9. superuser2 thread starter macrumors member

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    #9
    I would say I have a sort of a passion, just a very vague and developing one. I do want to develop it though, looking for advice on how to best do that.

    I've got a friend with some amazing piano skills; maybe if one of us gets a keyboard we can go from there.

    Monitors: check. I've got the UE-5s which is fine for solo. Maybe I can get friend to use a less expensive model or buy his own. ;)

    The C03U appears to be geared towards podcasters... would it do well for vocals, or is there something else you recommend? Also, if I have multiple USB mics can I plug them into a USB hub and record multiple channels at a time?

    I will check out those forums. Sounds interesting.

    Thanks guys. Keep it coming!
     
  10. Sesshi macrumors G3

    Sesshi

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    #10
    C03U is quite versatile. It'll work for vocals. If you get to the stage of needing lots of Mics, then that's when you buy an audio interface. Until then, keep it simple and cheap.
     
  11. hakukani macrumors regular

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    #11
    Go to lots and lots of live concerts--especially smaller venues or unamplified music. Learn what music sounds like live.
     
  12. Tarkovsky macrumors 6502

    Tarkovsky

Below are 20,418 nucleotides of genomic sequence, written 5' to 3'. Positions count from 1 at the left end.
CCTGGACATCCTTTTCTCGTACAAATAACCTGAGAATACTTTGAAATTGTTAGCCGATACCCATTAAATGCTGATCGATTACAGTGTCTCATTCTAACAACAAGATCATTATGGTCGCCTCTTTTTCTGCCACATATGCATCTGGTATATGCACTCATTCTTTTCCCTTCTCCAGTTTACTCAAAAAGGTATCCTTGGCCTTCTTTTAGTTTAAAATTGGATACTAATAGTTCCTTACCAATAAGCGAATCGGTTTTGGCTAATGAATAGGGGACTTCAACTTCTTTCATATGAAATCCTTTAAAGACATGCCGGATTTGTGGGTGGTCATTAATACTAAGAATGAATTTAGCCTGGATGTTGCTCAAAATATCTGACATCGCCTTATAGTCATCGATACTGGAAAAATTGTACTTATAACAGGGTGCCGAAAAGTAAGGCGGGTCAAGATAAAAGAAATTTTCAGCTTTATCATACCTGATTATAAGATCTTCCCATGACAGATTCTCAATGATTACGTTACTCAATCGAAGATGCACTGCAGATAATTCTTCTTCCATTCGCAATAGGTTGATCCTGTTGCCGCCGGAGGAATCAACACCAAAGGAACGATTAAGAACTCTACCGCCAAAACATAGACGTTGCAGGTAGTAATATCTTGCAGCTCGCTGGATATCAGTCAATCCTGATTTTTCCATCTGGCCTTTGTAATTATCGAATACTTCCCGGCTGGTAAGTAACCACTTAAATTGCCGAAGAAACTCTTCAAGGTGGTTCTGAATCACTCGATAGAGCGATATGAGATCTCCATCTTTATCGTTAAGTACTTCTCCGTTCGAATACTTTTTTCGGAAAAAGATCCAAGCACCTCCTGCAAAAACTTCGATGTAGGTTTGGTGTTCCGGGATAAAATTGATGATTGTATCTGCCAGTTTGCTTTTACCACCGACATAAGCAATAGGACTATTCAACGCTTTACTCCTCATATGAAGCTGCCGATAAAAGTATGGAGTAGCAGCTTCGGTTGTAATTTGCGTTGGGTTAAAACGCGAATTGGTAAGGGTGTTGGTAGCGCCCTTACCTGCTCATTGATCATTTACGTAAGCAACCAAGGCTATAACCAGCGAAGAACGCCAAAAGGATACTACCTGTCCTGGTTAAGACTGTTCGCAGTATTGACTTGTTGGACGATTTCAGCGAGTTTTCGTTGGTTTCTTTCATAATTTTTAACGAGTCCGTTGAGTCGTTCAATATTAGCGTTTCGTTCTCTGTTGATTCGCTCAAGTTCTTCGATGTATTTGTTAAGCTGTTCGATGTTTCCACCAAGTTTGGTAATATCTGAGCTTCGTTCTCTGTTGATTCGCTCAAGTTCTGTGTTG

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    #12
    I think the problem is choice, there's a lot of good gear and a lot of bad gear around. I'd recommend these forums as well www.head-fi.org, and avforums.com.

    I posted this for someone else but I think it applies here : Right now a quad 306 through a couple of kef crestas (with the kube outboard eq designed with the speakers) can be had together for about half that, and that is serious audiophile quality on a budget. They're exceptionally well matched, and pretty easy to find on ebay. They'll only hit 60, but until you bass trap your room up it's a waste of money to think about bass seriousely. When you do get yourself a storm - high input sub that retains the character of your amp and hits 20. I'd pay about $600 give or take (I did it for more like $500 but waited) and another $250 for the storm. All this gear would have cost $1000s new and is comparable to modern upper mid range systems.
    -
     
  13. Killyp macrumors 68040

    Killyp

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    #13
    I would HIGHLY recommend:

    [​IMG]
    Bowers & Wilkins 685s. Their new 680 series is absolutely stunning, and is pretty affordable too. They're so fast and dynamic - it's unbelievable for a speaker costing <$2000. A pair of 685s will set you back about $650.


    For amps:
    [​IMG]
    Rotel RA04 - matches the B&Ws very well sonically (fast, forward, very dynamic, but not massively 'in-your-face' sounding). You'll find one for $599. Very good amplifier.

    They do a version called the RA05 which is $200 more and adds remote control functionality. Everything else is the same.

    The Rotel amps are also very good because they're very flexible for the price. They offer pre-outs (which most budget amplifiers do not), so you can bi-amp the B&W speakers later on if you want to.


    I'd recommend you use your MacBook Pro as the source, the audio output + high quality ripped AAC content in iTunes sounds acceptable, and then when you have the money, get a decent CD player (again, the Rotels are very good) and maybe a decent turntable if you want one.
     
  14. Killyp macrumors 68040